Meet Your New Co-Worker

Many 417-­land companies are introducing robots into their offices. Are they making our jobs better or replacing us?

By Adrienne Donica | Photography by Brad Zweerink

Sep 2017

Illustration by Heather Kane

At Springfield-based fabrication company Elemoose, Nathaniel Crouse spends approximately five to 10 hours per week collaborating with robots. The two other employees in the company’s computer numerical control department, which Crouse leads, work with these automated machines even more frequently: between 30 to 40 hours each week. Some of the technology comes with a six-figure price tag, but the investment has been well worth it for the business that makes signs, architectural elements and more. “If anything, we’ve just grown more because [automation] gave us an additional capacity,” says Elemoose Estimator Bonnie Croney.

Sound familiar? Probably not if you’ve been paying attention to national headlines in the past year. The Wall Street Journal, Fox News, The New York Times, NPR and many more have covered automation from mostly the same perspective: jobs are going to disappear. Although that claim is not unfounded, the reality is more complex.

“Even if we could generate [machines] that did everything better than us, it wouldn’t eliminate the need for us,” says Ken Brown, a professor and the head of Missouri State University’s economics department. He’s hinting at the principle of comparative advantage, which is one reason technological unemployment is unlikely. As machines take over repetitive, mechanical tasks, he says, “It just allows us to specialize in the things that we’re relatively better at, which are going to be less mechanical things, more higher-level–thinking sort of things.” That’s exactly what Elemoose has been implementing. Machines handle basic carving, etching, sanding and painting, and employees add details for a custom finish. Like Elemoose, regional businesses across industries are finding ways to use man and machine to produce better products and results for their clients as well as train students and new employees more effectively.

As demand for automated systems increases, there is also more opportunity for the creators of automation in southwest Missouri. Several entrepreneurs are capitalizing on such technology to create new businesses, and even long-time automation houses are experiencing a boom. Jim Sheldon, owner and CEO of Lebanon-based DT Engineering, says with the right investment, Missouri has the potential to become “an automation developer state.” Whether that will happen remains unknown, but one thing is certain: 417-land has entered the augmented economy.

McLane Company
New items arriving at McLane Company Inc.’s Ozark Distribution Center are “taught in” to the custom-built warehouse management system.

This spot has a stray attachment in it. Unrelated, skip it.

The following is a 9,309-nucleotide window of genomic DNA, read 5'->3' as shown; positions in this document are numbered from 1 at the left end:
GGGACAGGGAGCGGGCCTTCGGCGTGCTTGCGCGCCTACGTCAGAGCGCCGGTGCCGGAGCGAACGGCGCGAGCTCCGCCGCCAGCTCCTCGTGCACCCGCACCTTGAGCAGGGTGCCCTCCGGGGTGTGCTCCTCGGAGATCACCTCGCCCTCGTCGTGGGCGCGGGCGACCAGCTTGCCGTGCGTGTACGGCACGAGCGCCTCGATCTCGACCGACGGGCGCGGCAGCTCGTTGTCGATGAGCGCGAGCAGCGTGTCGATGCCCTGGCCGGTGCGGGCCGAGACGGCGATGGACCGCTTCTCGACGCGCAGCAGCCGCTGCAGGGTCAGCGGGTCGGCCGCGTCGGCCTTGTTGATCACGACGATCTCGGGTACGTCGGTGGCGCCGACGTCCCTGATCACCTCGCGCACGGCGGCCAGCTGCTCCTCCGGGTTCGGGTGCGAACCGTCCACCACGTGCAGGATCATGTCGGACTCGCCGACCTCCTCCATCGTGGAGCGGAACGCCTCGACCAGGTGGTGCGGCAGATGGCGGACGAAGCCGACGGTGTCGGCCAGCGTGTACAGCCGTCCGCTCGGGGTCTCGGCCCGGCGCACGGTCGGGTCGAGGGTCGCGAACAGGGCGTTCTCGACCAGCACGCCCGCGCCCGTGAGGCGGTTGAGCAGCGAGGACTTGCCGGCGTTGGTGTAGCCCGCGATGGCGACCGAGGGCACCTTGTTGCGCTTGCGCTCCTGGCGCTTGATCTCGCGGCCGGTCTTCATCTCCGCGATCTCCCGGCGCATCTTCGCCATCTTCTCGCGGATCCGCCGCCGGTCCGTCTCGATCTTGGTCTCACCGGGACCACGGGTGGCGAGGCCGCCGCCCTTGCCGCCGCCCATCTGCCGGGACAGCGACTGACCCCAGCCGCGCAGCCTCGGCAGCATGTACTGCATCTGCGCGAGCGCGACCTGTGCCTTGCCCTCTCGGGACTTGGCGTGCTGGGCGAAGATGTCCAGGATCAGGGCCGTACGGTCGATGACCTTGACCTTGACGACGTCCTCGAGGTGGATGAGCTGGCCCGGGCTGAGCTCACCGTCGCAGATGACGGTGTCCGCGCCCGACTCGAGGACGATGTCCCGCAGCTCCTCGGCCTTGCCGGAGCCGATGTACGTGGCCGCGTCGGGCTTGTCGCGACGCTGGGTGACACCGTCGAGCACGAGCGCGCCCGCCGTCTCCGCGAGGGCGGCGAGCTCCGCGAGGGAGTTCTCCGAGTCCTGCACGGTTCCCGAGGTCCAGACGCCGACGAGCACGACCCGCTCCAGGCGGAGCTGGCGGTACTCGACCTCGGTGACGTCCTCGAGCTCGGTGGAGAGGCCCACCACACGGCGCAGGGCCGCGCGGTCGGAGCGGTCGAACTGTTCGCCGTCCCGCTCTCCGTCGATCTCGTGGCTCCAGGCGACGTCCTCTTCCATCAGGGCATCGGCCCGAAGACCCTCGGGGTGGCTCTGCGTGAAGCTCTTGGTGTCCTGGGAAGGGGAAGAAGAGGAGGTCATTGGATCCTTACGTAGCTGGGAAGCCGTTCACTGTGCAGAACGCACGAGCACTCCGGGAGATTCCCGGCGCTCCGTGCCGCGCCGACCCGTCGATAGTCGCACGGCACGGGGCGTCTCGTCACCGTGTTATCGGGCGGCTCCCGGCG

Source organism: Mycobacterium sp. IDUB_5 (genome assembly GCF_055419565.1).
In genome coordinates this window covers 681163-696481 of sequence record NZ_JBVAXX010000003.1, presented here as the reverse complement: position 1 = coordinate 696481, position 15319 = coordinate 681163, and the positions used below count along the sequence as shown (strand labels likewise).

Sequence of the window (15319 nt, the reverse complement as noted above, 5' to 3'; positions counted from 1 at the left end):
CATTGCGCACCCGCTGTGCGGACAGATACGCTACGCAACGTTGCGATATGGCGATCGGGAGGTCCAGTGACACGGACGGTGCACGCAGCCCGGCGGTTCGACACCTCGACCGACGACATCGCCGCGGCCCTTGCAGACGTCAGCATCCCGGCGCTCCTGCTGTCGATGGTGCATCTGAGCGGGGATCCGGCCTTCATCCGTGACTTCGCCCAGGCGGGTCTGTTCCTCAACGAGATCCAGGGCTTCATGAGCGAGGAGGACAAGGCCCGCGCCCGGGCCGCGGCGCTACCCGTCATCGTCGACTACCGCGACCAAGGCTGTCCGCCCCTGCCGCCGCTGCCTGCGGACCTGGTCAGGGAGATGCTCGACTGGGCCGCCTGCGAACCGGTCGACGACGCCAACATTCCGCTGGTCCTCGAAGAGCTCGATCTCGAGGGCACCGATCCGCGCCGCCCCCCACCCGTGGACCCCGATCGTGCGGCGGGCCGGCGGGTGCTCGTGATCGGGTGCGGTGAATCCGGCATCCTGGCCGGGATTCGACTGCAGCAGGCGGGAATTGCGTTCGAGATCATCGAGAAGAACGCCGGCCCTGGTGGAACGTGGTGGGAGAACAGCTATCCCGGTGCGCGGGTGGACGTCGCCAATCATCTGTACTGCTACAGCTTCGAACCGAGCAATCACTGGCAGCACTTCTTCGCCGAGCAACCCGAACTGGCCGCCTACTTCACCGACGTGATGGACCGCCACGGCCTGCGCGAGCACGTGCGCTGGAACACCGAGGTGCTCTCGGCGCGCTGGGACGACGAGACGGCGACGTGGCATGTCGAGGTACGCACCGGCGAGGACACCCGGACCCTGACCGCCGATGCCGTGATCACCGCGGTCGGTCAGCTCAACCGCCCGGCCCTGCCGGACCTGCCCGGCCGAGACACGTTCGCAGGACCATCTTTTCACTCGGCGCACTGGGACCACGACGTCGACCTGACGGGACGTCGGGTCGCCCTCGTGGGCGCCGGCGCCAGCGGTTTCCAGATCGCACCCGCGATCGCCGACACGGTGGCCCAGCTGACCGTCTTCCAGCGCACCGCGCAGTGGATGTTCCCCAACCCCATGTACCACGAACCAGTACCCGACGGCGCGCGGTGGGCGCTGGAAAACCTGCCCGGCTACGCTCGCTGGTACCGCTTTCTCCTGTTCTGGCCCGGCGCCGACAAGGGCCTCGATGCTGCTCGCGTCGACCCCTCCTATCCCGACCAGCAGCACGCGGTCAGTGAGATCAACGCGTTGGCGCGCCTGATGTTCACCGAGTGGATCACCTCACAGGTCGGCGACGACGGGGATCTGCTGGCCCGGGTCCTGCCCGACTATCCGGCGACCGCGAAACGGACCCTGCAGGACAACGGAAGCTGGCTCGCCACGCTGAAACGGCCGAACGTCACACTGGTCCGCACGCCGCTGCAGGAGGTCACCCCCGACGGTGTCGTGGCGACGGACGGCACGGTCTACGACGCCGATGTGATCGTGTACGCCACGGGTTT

The Augmented Economy

Experts predict automation will impact a majority of jobs in coming years, but that doesn’t necessarily mean humans will be out of work. Companies in 417-land explain how automation has helped their staffs and has grown their books of business.

Of the 360,300 square feet at McLane Company Inc.’s Ozark Distribution Center in Republic, about 114,000 square feet are dark. The supply chain distributor isn’t struggling. Rather, that space is dark because only robots work within it.

The space buzzes with life while autonomous robots scale as many as 10 stories before finding what they seek: packaged food items that have been meticulously stored and will soon be on their way to a McLane customer.

Until earlier this year, this 6-year-old distribution center was McLane’s most sophisticated facility, with robotic shipping, wrapping and lifting machines not to mention a custom-built warehouse management system, which incorporates artificial intelligence, backing the entire building.

Technology hasn’t always been so integral to McLane’s day-to-day operation. In fact, it wasn’t until 2002 that the company, founded in 1894 and now a subsidiary of Berkshire Hathaway Inc., opened its first automated distribution center in Lubbock, Texas. Robbie Wainwright, the company’s vice president of logistics engineering based in Temple, Texas, says the decision to automate was driven by customer need. McLane has a broad client base that includes independent convenience stores, superstores such as Walmart and wholesalers. “As they’ve grown, we need to constantly look at better ways—more efficient ways—to take care of customers,” Wainwright says. “Today we run every conceivable type of warehouse. We use technology to augment, or assist, our people.”